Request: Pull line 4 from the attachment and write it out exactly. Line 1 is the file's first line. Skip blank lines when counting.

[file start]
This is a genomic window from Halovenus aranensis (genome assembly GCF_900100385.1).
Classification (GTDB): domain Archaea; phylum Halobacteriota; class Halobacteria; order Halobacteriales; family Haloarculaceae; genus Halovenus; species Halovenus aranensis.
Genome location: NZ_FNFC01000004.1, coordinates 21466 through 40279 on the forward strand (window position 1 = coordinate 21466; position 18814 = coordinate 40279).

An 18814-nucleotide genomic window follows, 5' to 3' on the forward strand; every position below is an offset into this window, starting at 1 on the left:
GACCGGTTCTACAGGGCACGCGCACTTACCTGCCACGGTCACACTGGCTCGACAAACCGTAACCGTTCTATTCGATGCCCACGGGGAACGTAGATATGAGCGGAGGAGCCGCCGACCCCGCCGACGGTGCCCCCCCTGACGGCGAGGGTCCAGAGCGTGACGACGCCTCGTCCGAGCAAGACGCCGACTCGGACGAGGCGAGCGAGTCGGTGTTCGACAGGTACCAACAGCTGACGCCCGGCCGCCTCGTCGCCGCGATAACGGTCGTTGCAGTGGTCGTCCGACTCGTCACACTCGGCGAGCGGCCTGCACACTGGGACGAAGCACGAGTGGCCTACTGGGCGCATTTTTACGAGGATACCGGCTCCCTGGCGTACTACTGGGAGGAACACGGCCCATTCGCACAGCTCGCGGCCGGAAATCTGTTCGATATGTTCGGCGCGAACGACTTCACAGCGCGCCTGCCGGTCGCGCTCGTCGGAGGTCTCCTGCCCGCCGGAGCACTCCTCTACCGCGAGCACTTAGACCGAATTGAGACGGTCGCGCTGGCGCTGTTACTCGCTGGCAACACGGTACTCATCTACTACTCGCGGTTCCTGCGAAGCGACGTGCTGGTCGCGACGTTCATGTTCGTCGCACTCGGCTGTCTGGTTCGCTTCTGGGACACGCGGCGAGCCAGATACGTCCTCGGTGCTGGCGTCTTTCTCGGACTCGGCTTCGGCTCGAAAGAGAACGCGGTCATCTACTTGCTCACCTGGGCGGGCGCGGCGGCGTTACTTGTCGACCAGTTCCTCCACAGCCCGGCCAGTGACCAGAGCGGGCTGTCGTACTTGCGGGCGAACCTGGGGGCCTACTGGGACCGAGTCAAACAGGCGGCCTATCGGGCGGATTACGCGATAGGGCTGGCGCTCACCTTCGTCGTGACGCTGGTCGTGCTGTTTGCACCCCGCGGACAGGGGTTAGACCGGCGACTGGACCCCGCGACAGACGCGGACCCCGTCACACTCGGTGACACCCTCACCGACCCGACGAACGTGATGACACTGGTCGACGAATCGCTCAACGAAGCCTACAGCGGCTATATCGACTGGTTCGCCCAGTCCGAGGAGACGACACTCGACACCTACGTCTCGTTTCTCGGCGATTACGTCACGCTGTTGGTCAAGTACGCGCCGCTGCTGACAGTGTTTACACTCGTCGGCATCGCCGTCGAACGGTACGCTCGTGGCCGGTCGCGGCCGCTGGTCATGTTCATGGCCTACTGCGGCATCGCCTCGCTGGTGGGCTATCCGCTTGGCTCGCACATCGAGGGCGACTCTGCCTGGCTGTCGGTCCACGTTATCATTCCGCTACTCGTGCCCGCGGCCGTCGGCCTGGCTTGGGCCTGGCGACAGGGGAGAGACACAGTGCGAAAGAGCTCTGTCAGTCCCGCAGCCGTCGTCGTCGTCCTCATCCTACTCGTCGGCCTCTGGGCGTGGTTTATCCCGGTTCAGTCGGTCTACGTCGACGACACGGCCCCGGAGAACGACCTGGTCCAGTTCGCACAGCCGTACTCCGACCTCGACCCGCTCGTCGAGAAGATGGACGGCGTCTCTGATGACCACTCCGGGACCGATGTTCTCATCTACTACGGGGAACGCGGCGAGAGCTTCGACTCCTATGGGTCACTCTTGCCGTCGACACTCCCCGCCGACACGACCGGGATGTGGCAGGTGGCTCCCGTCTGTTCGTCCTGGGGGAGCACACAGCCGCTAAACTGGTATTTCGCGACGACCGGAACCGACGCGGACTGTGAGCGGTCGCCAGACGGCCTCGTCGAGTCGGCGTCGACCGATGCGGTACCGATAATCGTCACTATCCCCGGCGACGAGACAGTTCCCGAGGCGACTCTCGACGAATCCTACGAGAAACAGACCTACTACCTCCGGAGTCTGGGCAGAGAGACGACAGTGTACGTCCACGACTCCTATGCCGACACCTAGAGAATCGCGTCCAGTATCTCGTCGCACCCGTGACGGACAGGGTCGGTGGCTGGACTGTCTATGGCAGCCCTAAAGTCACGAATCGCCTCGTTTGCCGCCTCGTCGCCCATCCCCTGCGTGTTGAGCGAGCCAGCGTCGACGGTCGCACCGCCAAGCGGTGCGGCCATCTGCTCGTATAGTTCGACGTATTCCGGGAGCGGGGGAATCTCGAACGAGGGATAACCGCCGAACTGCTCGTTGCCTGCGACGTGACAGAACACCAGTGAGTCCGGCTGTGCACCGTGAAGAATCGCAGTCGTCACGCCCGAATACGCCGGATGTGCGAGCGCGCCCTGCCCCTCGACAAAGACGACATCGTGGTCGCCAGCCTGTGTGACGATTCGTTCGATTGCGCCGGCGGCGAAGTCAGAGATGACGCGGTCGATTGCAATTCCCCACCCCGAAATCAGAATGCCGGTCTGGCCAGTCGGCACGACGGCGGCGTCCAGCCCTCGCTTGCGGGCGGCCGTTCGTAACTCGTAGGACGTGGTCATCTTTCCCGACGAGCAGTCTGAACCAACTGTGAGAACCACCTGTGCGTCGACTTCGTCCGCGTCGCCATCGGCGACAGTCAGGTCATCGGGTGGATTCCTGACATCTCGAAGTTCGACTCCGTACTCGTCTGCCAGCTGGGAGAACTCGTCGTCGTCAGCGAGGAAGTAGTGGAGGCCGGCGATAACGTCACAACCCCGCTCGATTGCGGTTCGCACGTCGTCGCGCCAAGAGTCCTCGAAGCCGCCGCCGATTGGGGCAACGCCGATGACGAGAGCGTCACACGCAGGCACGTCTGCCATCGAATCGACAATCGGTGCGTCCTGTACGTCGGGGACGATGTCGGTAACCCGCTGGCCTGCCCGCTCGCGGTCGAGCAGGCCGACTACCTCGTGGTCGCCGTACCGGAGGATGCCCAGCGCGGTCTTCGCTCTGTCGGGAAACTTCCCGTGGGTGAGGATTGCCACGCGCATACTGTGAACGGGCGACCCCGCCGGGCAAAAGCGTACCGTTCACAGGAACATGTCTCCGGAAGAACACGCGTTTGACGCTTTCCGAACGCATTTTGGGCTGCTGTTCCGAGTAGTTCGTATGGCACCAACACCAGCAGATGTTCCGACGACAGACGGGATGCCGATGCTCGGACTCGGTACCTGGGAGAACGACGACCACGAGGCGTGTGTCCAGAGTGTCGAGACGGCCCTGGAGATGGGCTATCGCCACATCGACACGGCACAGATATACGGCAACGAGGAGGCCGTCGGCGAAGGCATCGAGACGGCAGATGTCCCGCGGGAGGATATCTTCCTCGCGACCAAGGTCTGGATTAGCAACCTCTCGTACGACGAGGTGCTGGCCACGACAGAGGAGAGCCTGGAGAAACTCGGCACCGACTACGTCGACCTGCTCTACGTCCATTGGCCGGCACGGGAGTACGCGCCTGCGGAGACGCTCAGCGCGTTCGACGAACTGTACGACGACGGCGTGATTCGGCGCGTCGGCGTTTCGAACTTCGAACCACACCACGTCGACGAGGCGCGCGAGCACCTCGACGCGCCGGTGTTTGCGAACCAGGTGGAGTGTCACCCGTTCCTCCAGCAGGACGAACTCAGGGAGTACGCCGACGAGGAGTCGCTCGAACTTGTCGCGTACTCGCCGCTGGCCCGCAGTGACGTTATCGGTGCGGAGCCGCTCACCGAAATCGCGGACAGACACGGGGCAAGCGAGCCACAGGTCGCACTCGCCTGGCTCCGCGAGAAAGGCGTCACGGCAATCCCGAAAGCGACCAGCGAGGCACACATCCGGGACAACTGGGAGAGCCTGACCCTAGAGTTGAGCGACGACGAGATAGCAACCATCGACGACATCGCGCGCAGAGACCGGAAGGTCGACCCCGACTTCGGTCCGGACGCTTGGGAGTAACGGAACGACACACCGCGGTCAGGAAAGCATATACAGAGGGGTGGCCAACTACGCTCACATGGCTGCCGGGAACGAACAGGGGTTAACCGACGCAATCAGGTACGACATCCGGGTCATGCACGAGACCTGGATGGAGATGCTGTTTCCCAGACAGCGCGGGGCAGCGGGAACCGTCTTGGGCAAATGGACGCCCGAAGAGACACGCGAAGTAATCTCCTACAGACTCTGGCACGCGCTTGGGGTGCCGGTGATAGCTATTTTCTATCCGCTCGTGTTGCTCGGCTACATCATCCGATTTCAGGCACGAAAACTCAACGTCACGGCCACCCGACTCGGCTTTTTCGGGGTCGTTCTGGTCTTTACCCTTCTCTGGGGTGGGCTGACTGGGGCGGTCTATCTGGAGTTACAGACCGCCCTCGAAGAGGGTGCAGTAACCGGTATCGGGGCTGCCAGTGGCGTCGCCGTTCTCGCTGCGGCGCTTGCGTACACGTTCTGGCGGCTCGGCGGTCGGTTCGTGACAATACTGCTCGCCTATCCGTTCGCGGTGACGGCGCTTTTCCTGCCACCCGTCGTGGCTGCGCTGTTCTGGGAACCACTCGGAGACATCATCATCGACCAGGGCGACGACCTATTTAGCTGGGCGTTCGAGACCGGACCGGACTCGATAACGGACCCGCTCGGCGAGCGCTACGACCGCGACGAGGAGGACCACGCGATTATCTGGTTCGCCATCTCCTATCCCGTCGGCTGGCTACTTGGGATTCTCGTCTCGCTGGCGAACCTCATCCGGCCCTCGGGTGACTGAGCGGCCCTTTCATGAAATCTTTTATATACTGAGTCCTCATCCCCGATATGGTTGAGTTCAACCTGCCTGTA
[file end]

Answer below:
An 18814-nucleotide genomic window follows, 5' to 3' on the forward strand; every position below is an offset into this window, starting at 1 on the left: